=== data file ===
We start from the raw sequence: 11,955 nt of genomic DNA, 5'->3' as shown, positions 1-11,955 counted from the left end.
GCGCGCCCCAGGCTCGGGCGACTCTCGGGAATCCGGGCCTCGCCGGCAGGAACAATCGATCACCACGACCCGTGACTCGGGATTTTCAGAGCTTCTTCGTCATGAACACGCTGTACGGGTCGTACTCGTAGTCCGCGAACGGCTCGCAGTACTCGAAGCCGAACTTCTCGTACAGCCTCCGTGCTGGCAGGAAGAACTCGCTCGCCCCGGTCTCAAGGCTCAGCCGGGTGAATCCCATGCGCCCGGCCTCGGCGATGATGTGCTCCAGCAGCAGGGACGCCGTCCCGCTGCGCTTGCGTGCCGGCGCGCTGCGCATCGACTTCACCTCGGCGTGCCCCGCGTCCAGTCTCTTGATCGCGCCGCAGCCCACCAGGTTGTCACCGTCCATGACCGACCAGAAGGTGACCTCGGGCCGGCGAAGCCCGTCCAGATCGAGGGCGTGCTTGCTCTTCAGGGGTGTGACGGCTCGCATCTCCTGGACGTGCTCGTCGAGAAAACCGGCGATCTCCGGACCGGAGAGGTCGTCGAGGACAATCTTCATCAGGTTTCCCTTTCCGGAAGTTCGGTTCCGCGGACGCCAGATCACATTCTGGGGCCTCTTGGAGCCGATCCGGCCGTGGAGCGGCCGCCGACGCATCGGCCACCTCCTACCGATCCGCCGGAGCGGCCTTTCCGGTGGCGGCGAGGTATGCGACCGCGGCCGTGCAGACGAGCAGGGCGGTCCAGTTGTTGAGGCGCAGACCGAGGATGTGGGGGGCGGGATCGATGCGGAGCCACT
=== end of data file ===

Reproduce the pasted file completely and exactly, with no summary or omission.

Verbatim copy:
We start from the raw sequence: 11,955 nt of genomic DNA, 5'->3' as shown, positions 1-11,955 counted from the left end.
GCGCGCCCCAGGCTCGGGCGACTCTCGGGAATCCGGGCCTCGCCGGCAGGAACAATCGATCACCACGACCCGTGACTCGGGATTTTCAGAGCTTCTTCGTCATGAACACGCTGTACGGGTCGTACTCGTAGTCCGCGAACGGCTCGCAGTACTCGAAGCCGAACTTCTCGTACAGCCTCCGTGCTGGCAGGAAGAACTCGCTCGCCCCGGTCTCAAGGCTCAGCCGGGTGAATCCCATGCGCCCGGCCTCGGCGATGATGTGCTCCAGCAGCAGGGACGCCGTCCCGCTGCGCTTGCGTGCCGGCGCGCTGCGCATCGACTTCACCTCGGCGTGCCCCGCGTCCAGTCTCTTGATCGCGCCGCAGCCCACCAGGTTGTCACCGTCCATGACCGACCAGAAGGTGACCTCGGGCCGGCGAAGCCCGTCCAGATCGAGGGCGTGCTTGCTCTTCAGGGGTGTGACGGCTCGCATCTCCTGGACGTGCTCGTCGAGAAAACCGGCGATCTCCGGACCGGAGAGGTCGTCGAGGACAATCTTCATCAGGTTTCCCTTTCCGGAAGTTCGGTTCCGCGGACGCCAGATCACATTCTGGGGCCTCTTGGAGCCGATCCGGCCGTGGAGCGGCCGCCGACGCATCGGCCACCTCCTACCGATCCGCCGGAGCGGCCTTTCCGGTGGCGGCGAGGTATGCGACCGCGGCCGTGCAGACGAGCAGGGCGGTCCAGTTGTTGAGGCGCAGACCGAGGATGTGGGGGGCGGGATCGATGCGGAGCCACT